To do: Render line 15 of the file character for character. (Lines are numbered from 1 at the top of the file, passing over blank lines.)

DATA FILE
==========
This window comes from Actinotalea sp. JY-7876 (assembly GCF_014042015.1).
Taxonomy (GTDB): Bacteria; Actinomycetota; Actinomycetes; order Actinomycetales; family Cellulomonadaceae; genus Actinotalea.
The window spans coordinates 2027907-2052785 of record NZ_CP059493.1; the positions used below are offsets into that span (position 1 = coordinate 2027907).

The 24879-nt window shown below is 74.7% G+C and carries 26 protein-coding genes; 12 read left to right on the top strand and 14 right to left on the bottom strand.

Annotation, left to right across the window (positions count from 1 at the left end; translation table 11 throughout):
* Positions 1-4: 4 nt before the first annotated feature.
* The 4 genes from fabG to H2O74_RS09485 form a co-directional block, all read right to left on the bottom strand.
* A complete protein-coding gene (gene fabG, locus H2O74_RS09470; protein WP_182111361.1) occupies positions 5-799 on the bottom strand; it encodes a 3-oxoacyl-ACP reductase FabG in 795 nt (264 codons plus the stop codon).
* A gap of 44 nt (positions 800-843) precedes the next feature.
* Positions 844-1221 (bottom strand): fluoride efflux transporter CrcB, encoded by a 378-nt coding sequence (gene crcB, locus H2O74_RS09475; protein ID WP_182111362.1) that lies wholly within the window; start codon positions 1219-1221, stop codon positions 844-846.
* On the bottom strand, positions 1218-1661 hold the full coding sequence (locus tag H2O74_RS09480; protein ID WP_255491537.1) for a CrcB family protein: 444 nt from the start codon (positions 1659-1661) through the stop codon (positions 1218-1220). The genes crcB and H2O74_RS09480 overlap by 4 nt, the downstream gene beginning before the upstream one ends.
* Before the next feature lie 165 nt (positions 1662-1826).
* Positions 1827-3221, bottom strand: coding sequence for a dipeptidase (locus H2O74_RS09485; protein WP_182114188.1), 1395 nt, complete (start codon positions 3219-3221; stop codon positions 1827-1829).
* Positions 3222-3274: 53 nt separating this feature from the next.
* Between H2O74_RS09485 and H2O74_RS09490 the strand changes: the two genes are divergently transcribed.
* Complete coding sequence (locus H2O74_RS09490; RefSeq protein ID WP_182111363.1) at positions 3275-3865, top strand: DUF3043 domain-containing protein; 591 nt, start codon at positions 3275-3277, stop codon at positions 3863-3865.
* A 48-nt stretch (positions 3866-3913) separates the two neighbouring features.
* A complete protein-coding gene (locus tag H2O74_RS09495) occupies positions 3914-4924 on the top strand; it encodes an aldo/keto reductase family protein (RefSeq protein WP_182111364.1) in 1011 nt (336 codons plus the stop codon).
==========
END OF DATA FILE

* Between H2O74_RS09485 and H2O74_RS09490 the strand changes: the two genes are divergently transcribed.